Sunday, September 12, 2010

This Particular Hunger

Our Lady of Ballinrobe:

I wonder, when it rains hard here and all the low bogland
and shallow fields fill with water, if suddenly on ordnance
maps there appears additional evidence of lakes and ponds?
Over-spilling, and everywhere the constantly changing sky
reflected on the surface of the earth.

Generally when I'm here in Ireland, it feels as if the same
thing happens in the visual-storage centers of my brain:
filled overfilled spilling out save save save. No infinite memory
can possibly contain all I desire to contain, to store.
I take photos, tweak photos, makes collages in as many shades
of green and blue possible, press soft oil pastels to paper,
write and write and write. I go to the markets and buy enough
produce to feed a hoard, come back to the house and chop
and dice and mince and saute and bake and roast and drink
red Bordeaux all the time the music cranked to speaker-cracking
volumes. I could spend all of this next (and last) week
just picking blackberries, half for me, half for the horses,
and feel like my time had been as well-spent as is possible.
The big question, then, for me, is how to choose
what to do? This is a luxury beyond what I could ever
have imagined in the years of raising children and working
often three jobs at a time just to pay rent and plunk down
on the dinner table a tuna casserole (which now precipitates
the gag reflex).

I adopted a stray cat 13 years ago who walked in the door
with guests at my 40th birthday party. Homely black-and-white
unneutered male, with a tiny-head and ridiculously long body:
a yowling bone-bag who topped the scale at just five pounds.
We couldn't seem to feed him enough -- he'd drag a loaf of bread
from the kitchen counter, rip open the bag, and franticly
consume as much as possible as quickly as possible.
I decided to feed him as much cat food and dinner scraps
as he could take in for about a week, and he finally settled down.
His screaming yowl, though, continued for years until we taught
him to meow without making a sound. We really did this!
And now he's long and plump with a belly that sags
like a suspension bridge between the supports of his legs.
And irrepressibly cheerful! (I used to tell my boys,
it you ever wonder how to react to a situation, just Be Like Tip.)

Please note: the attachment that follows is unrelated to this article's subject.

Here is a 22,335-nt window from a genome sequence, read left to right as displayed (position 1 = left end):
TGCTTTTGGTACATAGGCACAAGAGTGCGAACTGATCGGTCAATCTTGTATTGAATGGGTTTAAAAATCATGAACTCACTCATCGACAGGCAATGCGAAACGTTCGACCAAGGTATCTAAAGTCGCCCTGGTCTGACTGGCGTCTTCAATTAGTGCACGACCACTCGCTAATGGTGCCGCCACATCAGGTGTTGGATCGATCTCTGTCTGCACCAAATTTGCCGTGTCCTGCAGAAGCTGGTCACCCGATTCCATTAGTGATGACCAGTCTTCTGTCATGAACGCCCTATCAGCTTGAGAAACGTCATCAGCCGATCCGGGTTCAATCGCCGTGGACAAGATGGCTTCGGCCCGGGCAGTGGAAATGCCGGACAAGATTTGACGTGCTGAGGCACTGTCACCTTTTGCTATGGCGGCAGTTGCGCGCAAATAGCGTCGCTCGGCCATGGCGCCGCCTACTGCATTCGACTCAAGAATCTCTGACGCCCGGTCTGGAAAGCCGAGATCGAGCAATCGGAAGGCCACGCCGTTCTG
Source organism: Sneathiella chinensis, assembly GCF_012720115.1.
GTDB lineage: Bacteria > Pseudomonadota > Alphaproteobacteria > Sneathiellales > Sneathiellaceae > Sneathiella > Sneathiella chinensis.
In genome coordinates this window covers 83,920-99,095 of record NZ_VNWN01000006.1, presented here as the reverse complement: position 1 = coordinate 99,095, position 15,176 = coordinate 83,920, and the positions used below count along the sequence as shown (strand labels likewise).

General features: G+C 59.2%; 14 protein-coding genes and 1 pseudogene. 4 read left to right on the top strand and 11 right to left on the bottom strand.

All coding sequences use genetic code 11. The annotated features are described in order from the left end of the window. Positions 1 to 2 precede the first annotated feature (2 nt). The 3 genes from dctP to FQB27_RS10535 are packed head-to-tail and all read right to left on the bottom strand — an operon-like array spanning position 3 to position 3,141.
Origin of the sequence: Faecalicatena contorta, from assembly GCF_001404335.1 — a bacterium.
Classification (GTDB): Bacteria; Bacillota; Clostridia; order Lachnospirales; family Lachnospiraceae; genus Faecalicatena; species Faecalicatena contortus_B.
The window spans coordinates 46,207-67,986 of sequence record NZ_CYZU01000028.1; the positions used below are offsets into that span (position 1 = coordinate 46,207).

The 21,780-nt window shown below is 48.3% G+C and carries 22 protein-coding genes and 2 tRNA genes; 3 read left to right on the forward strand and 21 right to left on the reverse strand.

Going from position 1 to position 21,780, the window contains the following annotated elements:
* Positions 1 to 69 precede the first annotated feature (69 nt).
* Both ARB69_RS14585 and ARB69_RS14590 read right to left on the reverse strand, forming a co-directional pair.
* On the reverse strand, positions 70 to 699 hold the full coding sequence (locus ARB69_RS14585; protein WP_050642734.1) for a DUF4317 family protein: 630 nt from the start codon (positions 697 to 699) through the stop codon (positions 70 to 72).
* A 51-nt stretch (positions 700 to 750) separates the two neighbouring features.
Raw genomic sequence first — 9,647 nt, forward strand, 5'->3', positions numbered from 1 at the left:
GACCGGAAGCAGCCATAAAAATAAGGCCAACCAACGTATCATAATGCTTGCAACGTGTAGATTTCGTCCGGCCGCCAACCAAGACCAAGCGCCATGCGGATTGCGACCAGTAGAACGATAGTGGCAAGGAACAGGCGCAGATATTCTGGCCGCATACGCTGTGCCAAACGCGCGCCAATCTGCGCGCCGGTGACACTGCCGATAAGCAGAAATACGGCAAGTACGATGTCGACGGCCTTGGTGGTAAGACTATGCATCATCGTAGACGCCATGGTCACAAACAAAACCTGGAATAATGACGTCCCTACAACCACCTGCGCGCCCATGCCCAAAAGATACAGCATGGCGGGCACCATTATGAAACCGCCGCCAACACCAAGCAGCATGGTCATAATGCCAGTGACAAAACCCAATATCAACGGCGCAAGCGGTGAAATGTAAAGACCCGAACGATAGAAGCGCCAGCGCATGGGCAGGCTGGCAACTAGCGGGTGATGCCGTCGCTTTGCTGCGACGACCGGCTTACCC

But the notion of satiation, saturation, satisfaction -- when is it
that one has had enough? Is it greed? If so, then greed
is perfectly acceptable.


We went on a pilgrimage yesterday afternoon to seek out
the work of Harry Clark, an early 20th century master
of stained glass art. I was struck silent in gape-mouthed awe
at what I saw. In a country devoid of grand cathedrals
and castles, where hundreds of years of oppression
leaves it remnants of ruined abbeys amidst cow pastures
and grazing sheep, these windows are akin to having
the Sistine Chapel in one's backyard. Paul and I traipsed
through nondescript churches (with a modicum of reverence
stemming from our faintly lingering Catholicism), climbed
on pews (this felt completely sacrilegious), peered down
from choir lofts and poked around behind altars.
(I did not, however, genuflect even once.
Nor did I dip my fingers in the holy water font,
which I almost regret seeing that that particular act
has always seemed wonderfully pagan to me.)
In Cong -- where the movie The Quiet Man was filmed --
the windows were low enough and accessible so that
I could run my fingers across their surface, and although
the gown of a saint appeared to have the luster
of emerald silk velvet, it was indeed glass.

I had no language for hours after that,
and as we drove back to the coast through the mountains
and valleys of Joyce's Country, we were assaulted again
and again by a spectacular and numbing beauty --

I was, however, able to say to Paul Turn Around! and Stop The Car!
Poor man. Kind and generous man: he kept stopping for me,
all with continual good cheer. At one point I pressed myself
into the heathers side of the road so an oncoming car careening by
at 100KPH wouldn't hit me and still the force of his/her speed
sucked the breath from me and my pulse leapt exponentially
but I didn't stop taking photos, no sirree bob!


I still haven't processed everything I saw yesterday.
There's a yawning upload going on upstairs
and nary a rush for anything.


  1. And so the adventure continues. Sounds like all your dreams are becoming reality. Love the stained glass; Giotto meets the pre-Raphaelites.

  2. True greed, the sin of it, is when one takes and gives nothing in return.
    This hunger for the beauty of your experience is shared in you stunning photos and elegant prose.
    Your cat, in exchange for that first week of gluttony has given 13 years of cheerfulness.
    I think you both have given back.

  3. That is an insightful observation, Jacqueline.

    Love, C.

  4. T... it seems, based on your blog postings, that you are having the vacation of your dreams. I'm so happy for you!

    (wv paesse... peace?)

  5. I don't visit here often enough.

    You know I liked you before, but after the cat-story, I like you even more.

    Kiss the ground in Ireland for me!


    P.S. I love, "The Quiet Man" and can only imagine the sight you're seeing.

  6. Oh T, I love your writing. I love that you appreciate having unexpected time, to do what you will, to love what you see, to cook, to live and enjoy it!
    Wonderful, wonderful!